Mortgages in a nutshell

Mortgages can seem very overwhelming. It is important to have a good understanding of the mortgage basics and the impact they have on the mortgage itself. Let’s look at the basic pieces to a typical mortgage.

Mortgage principal amount
The mortgage principal amount is the actual amount of money that is being borrowed. This is the amount of money that interest is paid on and the amount that needs to pay back over the set amortization period. The amortization period is the amount of time it will take to pay the mortgage in full based on the current interest rate and the current conditions of the mortgage, assuming no prepayments.

This period consists of a number of small time periods within which payment is made. Each of these time periods are referred to as a term. The term of the mortgage is the period of time you would commit to a particular interest rate, and to the particular mortgage conditions.

Interest rate
Let’s take a look at the actual interest rate. There are many factors that affect the interest rate and just a small change in the interest rate can have a very big impact on the mortgage and the monthly payments. When it comes to selecting the interest rate, there are two main options, fixed or variable rate.

Fixed rate means the interest rate is guaranteed to stay the same for the entire term of the mortgage. This is a popular option for people who like to know what their mortgage payment is going to be and like the security that comes along with that. Variable rate means the mortgage interest, and therefore the mortgage payments can change throughout the term of the mortgage. The variable rate is affected by the prime interest rate, which as of March 15, 2014 is set at 3 per cent.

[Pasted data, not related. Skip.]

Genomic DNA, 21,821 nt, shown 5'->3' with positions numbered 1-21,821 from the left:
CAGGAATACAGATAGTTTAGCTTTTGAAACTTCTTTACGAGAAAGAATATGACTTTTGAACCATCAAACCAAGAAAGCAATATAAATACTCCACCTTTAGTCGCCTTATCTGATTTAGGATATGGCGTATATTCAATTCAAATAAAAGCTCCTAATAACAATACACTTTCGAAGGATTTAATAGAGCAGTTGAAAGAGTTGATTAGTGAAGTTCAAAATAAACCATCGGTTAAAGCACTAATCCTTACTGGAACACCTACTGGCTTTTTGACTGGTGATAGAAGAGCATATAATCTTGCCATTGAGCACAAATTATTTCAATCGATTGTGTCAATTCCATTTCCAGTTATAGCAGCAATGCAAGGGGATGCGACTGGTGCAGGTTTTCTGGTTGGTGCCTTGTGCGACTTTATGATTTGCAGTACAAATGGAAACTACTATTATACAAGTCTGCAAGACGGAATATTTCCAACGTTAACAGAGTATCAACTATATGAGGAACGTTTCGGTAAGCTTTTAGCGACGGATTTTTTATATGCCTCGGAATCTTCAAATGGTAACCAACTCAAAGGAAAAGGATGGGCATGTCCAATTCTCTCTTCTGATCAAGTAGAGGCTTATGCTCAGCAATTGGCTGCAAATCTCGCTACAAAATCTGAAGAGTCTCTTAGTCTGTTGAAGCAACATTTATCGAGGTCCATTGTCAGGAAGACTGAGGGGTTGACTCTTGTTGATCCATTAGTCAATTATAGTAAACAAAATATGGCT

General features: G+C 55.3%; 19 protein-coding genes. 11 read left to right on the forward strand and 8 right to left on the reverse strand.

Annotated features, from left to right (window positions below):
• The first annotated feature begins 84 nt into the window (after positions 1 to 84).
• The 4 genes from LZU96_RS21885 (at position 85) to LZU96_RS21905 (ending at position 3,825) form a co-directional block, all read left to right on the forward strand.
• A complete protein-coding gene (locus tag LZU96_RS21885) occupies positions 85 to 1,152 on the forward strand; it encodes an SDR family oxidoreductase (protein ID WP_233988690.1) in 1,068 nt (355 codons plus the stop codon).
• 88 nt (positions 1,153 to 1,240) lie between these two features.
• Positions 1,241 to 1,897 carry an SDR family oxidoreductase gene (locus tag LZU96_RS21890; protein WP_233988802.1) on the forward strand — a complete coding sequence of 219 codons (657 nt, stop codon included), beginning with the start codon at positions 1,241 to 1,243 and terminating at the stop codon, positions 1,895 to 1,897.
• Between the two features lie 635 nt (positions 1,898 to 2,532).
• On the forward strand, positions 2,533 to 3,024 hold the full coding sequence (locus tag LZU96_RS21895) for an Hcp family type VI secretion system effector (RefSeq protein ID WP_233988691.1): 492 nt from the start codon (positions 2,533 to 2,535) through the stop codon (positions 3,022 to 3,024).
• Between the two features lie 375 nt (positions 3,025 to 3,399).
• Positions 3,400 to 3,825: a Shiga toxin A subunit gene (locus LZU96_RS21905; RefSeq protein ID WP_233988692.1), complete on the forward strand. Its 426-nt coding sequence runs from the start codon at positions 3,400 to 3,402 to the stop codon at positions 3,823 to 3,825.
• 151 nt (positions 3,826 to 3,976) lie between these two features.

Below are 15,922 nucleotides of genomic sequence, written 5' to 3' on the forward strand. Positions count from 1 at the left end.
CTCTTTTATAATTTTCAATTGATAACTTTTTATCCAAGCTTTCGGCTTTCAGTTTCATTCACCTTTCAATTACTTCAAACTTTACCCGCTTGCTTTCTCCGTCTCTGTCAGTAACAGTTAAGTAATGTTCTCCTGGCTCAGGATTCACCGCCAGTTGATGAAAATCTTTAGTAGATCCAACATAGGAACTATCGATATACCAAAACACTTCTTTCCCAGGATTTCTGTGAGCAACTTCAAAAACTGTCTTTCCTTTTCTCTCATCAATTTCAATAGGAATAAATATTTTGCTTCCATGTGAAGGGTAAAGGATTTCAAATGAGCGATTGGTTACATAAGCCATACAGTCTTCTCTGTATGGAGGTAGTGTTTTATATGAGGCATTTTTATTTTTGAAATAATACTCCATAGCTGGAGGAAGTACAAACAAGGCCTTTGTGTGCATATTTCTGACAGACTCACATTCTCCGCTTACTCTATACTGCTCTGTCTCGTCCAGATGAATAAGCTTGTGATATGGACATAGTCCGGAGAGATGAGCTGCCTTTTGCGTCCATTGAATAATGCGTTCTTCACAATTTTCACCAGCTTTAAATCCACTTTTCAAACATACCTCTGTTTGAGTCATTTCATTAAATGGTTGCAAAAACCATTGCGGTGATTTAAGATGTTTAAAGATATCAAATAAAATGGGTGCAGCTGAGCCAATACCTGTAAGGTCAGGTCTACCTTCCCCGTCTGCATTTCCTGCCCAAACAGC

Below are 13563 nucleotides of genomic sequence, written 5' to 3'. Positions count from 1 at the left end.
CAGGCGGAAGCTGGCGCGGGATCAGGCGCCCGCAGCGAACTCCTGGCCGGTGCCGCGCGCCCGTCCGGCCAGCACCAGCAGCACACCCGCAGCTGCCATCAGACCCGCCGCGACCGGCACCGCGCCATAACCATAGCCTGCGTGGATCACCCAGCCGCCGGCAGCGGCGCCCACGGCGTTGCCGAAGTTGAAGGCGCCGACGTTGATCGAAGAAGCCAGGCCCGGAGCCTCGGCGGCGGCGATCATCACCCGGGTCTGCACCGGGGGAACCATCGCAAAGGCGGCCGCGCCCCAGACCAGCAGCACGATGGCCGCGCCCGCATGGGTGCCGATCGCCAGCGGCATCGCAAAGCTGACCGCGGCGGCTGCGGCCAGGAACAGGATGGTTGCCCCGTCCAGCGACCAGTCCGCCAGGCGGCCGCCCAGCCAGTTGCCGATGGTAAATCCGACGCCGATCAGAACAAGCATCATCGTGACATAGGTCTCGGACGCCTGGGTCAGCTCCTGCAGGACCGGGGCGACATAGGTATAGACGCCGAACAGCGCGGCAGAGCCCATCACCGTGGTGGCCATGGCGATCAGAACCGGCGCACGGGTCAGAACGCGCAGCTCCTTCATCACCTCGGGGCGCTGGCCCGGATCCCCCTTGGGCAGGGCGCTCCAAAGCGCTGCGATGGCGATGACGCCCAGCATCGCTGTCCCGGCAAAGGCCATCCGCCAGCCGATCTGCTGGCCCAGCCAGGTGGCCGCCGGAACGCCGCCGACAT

A variable rate mortgage is typically structured as a fixed percentage added or subtracted to the prime rate. For example, a variable rate mortgage may be prime minus 0.5 per cent, which means that the variable mortgage rate is 2.5 per cent. However, as prime fluctuates, which it does from time to time, so does the mortgage rate and therefore the mortgage payment.

If you were to choose a five-year variable rate mortgage of prime minus 0.5 per cent, you’d be paying 0.5 per cent below prime for your entire term. Once your mortgage term is up, you can decide once again the term length you want to commit to moving forward, and whether you want a fixed or variable rate for the duration of that term.

These are just some of the basics of a typical mortgage. A good mortgage professional should ensure you have a good understanding of the mortgage you are committing to, and take into account not only the interest rate, but how that mortgage and the conditions associated with that mortgage match with your lifestyle and future goals.

More Mortgage Guide